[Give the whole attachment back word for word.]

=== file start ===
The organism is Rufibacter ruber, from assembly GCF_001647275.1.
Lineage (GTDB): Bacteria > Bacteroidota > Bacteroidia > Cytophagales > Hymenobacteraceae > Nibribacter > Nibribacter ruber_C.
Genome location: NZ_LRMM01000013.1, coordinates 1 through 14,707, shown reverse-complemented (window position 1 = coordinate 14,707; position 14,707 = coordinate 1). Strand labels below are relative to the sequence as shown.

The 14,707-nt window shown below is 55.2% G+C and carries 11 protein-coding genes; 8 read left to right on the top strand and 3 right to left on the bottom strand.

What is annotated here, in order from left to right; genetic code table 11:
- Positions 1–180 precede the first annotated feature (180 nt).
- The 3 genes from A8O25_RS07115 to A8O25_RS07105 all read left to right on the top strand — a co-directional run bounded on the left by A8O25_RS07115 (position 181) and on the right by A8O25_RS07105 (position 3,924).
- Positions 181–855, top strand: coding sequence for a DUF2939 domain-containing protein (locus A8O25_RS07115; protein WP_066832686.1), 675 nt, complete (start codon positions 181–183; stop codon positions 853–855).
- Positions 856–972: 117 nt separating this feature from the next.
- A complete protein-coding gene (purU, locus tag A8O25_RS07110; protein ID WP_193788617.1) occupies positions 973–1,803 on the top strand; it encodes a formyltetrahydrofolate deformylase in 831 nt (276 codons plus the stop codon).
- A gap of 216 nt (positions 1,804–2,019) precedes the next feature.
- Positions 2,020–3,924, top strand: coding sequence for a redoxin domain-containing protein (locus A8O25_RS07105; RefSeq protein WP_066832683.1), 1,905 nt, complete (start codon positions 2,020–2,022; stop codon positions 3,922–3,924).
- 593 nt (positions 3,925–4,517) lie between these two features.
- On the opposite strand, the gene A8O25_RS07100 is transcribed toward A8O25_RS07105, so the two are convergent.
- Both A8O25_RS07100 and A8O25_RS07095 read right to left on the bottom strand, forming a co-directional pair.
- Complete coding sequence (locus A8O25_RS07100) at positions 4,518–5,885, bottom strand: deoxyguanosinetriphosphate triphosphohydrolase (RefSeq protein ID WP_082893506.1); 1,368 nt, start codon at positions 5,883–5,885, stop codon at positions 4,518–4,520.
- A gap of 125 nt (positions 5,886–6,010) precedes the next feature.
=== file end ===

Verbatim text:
The organism is Rufibacter ruber, from assembly GCF_001647275.1.
Lineage (GTDB): Bacteria > Bacteroidota > Bacteroidia > Cytophagales > Hymenobacteraceae > Nibribacter > Nibribacter ruber_C.
Genome location: NZ_LRMM01000013.1, coordinates 1 through 14,707, shown reverse-complemented (window position 1 = coordinate 14,707; position 14,707 = coordinate 1). Strand labels below are relative to the sequence as shown.

The 14,707-nt window shown below is 55.2% G+C and carries 11 protein-coding genes; 8 read left to right on the top strand and 3 right to left on the bottom strand.

What is annotated here, in order from left to right; genetic code table 11:
- Positions 1–180 precede the first annotated feature (180 nt).
- The 3 genes from A8O25_RS07115 to A8O25_RS07105 all read left to right on the top strand — a co-directional run bounded on the left by A8O25_RS07115 (position 181) and on the right by A8O25_RS07105 (position 3,924).
- Positions 181–855, top strand: coding sequence for a DUF2939 domain-containing protein (locus A8O25_RS07115; protein WP_066832686.1), 675 nt, complete (start codon positions 181–183; stop codon positions 853–855).
- Positions 856–972: 117 nt separating this feature from the next.
- A complete protein-coding gene (purU, locus tag A8O25_RS07110; protein ID WP_193788617.1) occupies positions 973–1,803 on the top strand; it encodes a formyltetrahydrofolate deformylase in 831 nt (276 codons plus the stop codon).
- A gap of 216 nt (positions 1,804–2,019) precedes the next feature.
- Positions 2,020–3,924, top strand: coding sequence for a redoxin domain-containing protein (locus A8O25_RS07105; RefSeq protein WP_066832683.1), 1,905 nt, complete (start codon positions 2,020–2,022; stop codon positions 3,922–3,924).
- 593 nt (positions 3,925–4,517) lie between these two features.
- On the opposite strand, the gene A8O25_RS07100 is transcribed toward A8O25_RS07105, so the two are convergent.
- Both A8O25_RS07100 and A8O25_RS07095 read right to left on the bottom strand, forming a co-directional pair.
- Complete coding sequence (locus A8O25_RS07100) at positions 4,518–5,885, bottom strand: deoxyguanosinetriphosphate triphosphohydrolase (RefSeq protein ID WP_082893506.1); 1,368 nt, start codon at positions 5,883–5,885, stop codon at positions 4,518–4,520.
- A gap of 125 nt (positions 5,886–6,010) precedes the next feature.